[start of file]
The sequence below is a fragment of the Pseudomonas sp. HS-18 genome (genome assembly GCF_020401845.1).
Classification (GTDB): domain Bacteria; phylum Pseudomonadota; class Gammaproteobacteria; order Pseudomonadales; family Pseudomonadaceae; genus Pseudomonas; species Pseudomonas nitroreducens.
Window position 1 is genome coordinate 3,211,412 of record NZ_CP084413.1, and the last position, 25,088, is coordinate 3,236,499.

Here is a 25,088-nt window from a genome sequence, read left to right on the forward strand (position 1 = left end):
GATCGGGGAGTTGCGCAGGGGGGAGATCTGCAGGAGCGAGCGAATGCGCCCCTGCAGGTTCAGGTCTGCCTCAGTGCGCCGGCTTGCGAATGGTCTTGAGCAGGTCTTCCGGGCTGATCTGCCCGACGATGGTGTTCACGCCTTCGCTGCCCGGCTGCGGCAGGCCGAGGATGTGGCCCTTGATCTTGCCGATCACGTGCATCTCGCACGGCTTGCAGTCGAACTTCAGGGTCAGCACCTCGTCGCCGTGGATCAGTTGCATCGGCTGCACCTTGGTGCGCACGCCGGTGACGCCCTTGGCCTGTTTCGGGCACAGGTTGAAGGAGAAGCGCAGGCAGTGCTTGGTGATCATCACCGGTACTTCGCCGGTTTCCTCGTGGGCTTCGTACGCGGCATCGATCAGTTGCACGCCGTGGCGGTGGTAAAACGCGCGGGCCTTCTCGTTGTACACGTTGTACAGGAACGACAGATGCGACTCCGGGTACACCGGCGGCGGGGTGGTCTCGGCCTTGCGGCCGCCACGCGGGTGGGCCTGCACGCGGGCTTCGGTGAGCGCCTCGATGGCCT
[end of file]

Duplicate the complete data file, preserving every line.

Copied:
The sequence below is a fragment of the Pseudomonas sp. HS-18 genome (genome assembly GCF_020401845.1).
Classification (GTDB): domain Bacteria; phylum Pseudomonadota; class Gammaproteobacteria; order Pseudomonadales; family Pseudomonadaceae; genus Pseudomonas; species Pseudomonas nitroreducens.
Window position 1 is genome coordinate 3,211,412 of record NZ_CP084413.1, and the last position, 25,088, is coordinate 3,236,499.

Here is a 25,088-nt window from a genome sequence, read left to right on the forward strand (position 1 = left end):
GATCGGGGAGTTGCGCAGGGGGGAGATCTGCAGGAGCGAGCGAATGCGCCCCTGCAGGTTCAGGTCTGCCTCAGTGCGCCGGCTTGCGAATGGTCTTGAGCAGGTCTTCCGGGCTGATCTGCCCGACGATGGTGTTCACGCCTTCGCTGCCCGGCTGCGGCAGGCCGAGGATGTGGCCCTTGATCTTGCCGATCACGTGCATCTCGCACGGCTTGCAGTCGAACTTCAGGGTCAGCACCTCGTCGCCGTGGATCAGTTGCATCGGCTGCACCTTGGTGCGCACGCCGGTGACGCCCTTGGCCTGTTTCGGGCACAGGTTGAAGGAGAAGCGCAGGCAGTGCTTGGTGATCATCACCGGTACTTCGCCGGTTTCCTCGTGGGCTTCGTACGCGGCATCGATCAGTTGCACGCCGTGGCGGTGGTAAAACGCGCGGGCCTTCTCGTTGTACACGTTGTACAGGAACGACAGATGCGACTCCGGGTACACCGGCGGCGGGGTGGTCTCGGCCTTGCGGCCGCCACGCGGGTGGGCCTGCACGCGGGCTTCGGTGAGCGCCTCGATGGCCT